Any elementary school principal has hundreds of stories featuring the actions and activities — both amusing and alarming — of their young students.
These educators will be the first to tell you that kids can do crazy, outlandish and sometimes surprising things — all part of being a typical child.
But Peninsula School District elementary principals noticed a growing trend of extreme behaviors in the last few years among their youngest students, behaviors that are not normal or considered part of the childhood experience, said Assistant Superintendent John Hellwich.
These extreme behaviors are identified as the byproducts of adverse childhood experiences (ACEs), which are defined as stressful traumatic events in a child’s life, which can include abuse, neglect, incarceration of a parent, domestic violence or a high-conflict parental divorce.
“We have seen an uptick of students from traumatic backgrounds,” said Hellwich, who recently wrote an article in a professional journal on the district’s elementary principals’ initiative in gaining knowledge on the subject.
We want our kids to leave our schools not only with reading, writing and math skills, but with all the skills they need to be successful. We can’t hold them accountable if no one has taught them.
John Hellwich, PSD assistant superintendent
With the number of these specific students rising, the PSD elementary principals decided to take action to help their students and support their staff to make sure that each student receives the level of attention they need to be successful.
“We want our kids to leave our schools not only with reading, writing and math skills, but with all the skills they need to be successful,” Hellwich said. “We can’t hold them accountable if no one has taught them.”
To lead their staff and help their students, four PSD elementary principals — joined by two central office administrators — recently completed the P-3 Executive Leadership certification program at the University of Washington, and all school administrators attended the Trauma Informed Care conference held in August.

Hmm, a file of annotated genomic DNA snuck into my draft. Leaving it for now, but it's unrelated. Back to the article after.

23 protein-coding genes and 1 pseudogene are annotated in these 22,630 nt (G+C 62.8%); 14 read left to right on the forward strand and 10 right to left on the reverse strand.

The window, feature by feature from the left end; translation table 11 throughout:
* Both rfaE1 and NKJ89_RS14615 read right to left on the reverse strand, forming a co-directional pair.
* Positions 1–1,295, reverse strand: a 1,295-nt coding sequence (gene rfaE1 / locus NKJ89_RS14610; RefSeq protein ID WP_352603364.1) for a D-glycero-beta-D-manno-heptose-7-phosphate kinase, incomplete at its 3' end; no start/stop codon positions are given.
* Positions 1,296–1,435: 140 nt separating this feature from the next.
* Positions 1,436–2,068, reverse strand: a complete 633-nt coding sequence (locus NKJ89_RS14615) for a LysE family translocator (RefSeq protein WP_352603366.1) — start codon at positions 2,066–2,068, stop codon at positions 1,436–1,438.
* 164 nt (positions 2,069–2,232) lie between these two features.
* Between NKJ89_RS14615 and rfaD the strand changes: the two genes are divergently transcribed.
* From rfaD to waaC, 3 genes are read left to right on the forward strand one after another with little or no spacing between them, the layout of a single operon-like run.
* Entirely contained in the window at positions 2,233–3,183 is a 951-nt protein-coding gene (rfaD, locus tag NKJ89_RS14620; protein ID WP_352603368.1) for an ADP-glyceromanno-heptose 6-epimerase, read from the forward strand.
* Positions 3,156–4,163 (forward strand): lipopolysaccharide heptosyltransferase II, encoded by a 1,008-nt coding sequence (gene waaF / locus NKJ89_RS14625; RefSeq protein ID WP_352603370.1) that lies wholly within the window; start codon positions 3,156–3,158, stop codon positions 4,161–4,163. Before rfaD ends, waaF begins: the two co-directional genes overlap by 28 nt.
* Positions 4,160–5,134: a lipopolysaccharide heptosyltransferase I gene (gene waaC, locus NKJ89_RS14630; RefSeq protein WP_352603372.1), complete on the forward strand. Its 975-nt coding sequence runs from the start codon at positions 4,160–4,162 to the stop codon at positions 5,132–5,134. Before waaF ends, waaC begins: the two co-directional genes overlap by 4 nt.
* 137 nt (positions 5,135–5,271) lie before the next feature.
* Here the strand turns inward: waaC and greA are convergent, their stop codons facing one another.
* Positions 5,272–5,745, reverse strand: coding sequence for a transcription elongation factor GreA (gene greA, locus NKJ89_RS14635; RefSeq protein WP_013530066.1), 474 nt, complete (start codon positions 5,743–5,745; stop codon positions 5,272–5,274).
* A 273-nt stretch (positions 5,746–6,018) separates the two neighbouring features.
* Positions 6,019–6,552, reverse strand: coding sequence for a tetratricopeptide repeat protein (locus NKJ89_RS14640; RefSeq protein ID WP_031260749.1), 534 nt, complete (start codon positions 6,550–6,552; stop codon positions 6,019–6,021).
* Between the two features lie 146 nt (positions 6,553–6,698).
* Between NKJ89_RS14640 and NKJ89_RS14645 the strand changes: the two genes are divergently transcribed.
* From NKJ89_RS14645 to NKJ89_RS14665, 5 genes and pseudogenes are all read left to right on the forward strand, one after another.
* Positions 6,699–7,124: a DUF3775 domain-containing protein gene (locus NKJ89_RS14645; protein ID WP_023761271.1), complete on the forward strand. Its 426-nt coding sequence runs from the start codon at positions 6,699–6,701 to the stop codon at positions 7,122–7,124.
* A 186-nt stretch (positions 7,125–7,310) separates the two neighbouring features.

Artondale Elementary Principal Jacque Crisman was one of the principals who participated in this training, taking initiative to help her staff and students instead of waiting for help.
“It started from the ground up,” Crisman said. “When we started, I don’t think we realized the amount of work and impact it would have on us ... it’s a pretty rigorous program.”
Forming a high collaborative group, the PSD principals returned from their training and began spreading information to their staff on how best to help students dealing with ACEs, focusing on “understanding first, strategies second.”
Once you have the empathy and compassion, you look at it differently. You look at each student differently. We take each child as they are.
Jacque Crisman, Artondale Elementary principal
The PSD ACEs Planning Team includes elementary principals Crisman, Hugh Maxwell (Evergreen), Kristi Rivera (Purdy), Katja Rimmele (Voyager), Nikki Hittle (Harbor Heights) and PSD administrators Lisa Reaugh (assistant director, Student Services Title I/LAP) and Michelle Harrison (Family Resource coordinator).
The goal of the training and understanding of ACEs is to deepen understanding of the trauma these children are experiencing and provide all PSD students with a fair shot, while supporting staff and teachers in dealing with often difficult situations.
“Once you have the empathy and compassion, you look at it differently. You look at each student differently,” Crisman said. “We take each child as they are.”
Hellwich explained that new research on the importance of early childhood learning has identified third grade as a key milestone to “hook” students and engage them for continue academic success. Strategies and training on helping students with ACEs are both district-wide and school and student specific, with the focus remaining on keeping the students in the classroom and engaged with their peers.
“There’s been that sense with our primary group that we really have to knock it out of the park with these elementary kids,” Hellwich said. “We don’t throw kids away, we all work together as a community to help these students. Kids can’t learn from an environment if they’re removed from it.”
Crisman agreed: “I don’t think that anyone gets less attention. They get different attention.”
Armed with research that identifies the effect ACEs, stress and trauma have on brain development, the ACEs Planning Team also has research on how the brain can heal itself, demonstrate resiliency and overcome past trauma.
“We teach kids to make good choices,” Crisman said. “I would prefer them to make mistakes now, in front of me, so I can help them.”